DAKAR, Senegal (AP) — Al-Qaida's Mali branch released a proof-of-life video Wednesday showing footage of two female hostages abducted in separate incidents and held for more than a year, according to SITE Intelligence Group.

The video released on Telegram by the Mali-based al-Qaida affiliate known by its acronym JNIM shows Colombian nun Gloria Cecilia Narvaez caring for French aid worker Sophie Petronin, according to the U.S. based group that monitors jihadist communications.

Petronin was kidnapped in late 2016 in Gao, Mali. Narvaez was seized near Mali's border with Burkina Faso in February 2017.

In the video, which Petronin indicates was recorded June 7, the two women address the camera.

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Petronin speaks out to her son, after allegedly hearing a message from him, according to a transcript of the video by SITE Intelligence Group. She expresses a wish to reunite with her family, and addresses the French government saying she fears being sacrificed.

Narvaez addresses Pope Francis, thanking him for his interest in her case and asking him to help intervene to help the ailing Petronin.

In January, the Mali insurgency released a video of Narvaez with an extremist member narrating an appeal for the payment for her release. The last video of Petronin was released in July 2017 alongside five other foreign hostages. Narvaez was also in that video, which came shortly before France's president visited Mali.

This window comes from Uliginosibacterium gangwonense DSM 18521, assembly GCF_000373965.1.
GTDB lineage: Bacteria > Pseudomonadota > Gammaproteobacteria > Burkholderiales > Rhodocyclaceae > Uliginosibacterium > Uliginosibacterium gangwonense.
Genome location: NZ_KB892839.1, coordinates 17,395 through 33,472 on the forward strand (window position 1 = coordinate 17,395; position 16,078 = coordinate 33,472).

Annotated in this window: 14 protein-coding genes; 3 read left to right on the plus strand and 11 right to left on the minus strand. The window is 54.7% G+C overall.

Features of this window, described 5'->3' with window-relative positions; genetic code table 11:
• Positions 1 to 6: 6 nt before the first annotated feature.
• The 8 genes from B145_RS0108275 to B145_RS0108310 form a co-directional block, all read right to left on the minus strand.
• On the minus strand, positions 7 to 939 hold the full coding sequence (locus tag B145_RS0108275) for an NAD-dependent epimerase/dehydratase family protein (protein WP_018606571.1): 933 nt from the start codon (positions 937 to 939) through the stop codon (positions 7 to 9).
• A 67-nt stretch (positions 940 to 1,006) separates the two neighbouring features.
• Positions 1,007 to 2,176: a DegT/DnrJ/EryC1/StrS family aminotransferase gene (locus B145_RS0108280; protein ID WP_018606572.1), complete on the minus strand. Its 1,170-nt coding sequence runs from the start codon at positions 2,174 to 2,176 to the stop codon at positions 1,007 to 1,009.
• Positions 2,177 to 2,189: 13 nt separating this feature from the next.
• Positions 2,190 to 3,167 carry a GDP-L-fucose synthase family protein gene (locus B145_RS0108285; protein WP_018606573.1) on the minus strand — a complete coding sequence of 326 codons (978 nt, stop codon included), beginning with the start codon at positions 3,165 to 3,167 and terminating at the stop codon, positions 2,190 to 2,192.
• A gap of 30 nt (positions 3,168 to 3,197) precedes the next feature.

A number of hostages in Mali have been held for years. The extremists have made a fortune over the last decade abducting foreigners in the vast Sahel region and demanding enormous ransoms for their release.

A Swede, Johan Gustafsson, was freed in June 2017 after being held by Islamic extremists in Mali for six years. South African Stephen McGown, also held for six years, was released in late July 2017. Both governments said they did not pay ransoms.

A French-led intervention drove out Islamic extremists from strongholds in northern Mali in 2013, but the extremists have continued targeting peacekeepers and other forces.

Al-Qaida and Islamic State-linked extremists have pushed into central Mali, and also stage attacks in Niger and Burkina Faso.

In March 2017, the extremist groups Ansar Dine, Al-Mourabitoun and al-Qaida in the Islamic Maghreb declared that they had merged to form JNIM. The group has also claimed responsibility for attacks in neighboring Burkina Faso.

A recently created G5 Sahel Force aims to have 5,000 troops from Mali, Niger, Burkina Faso, Mauritania and Chad countering extremist groups linked to the Islamic State and al-Qaida in the Sahel region.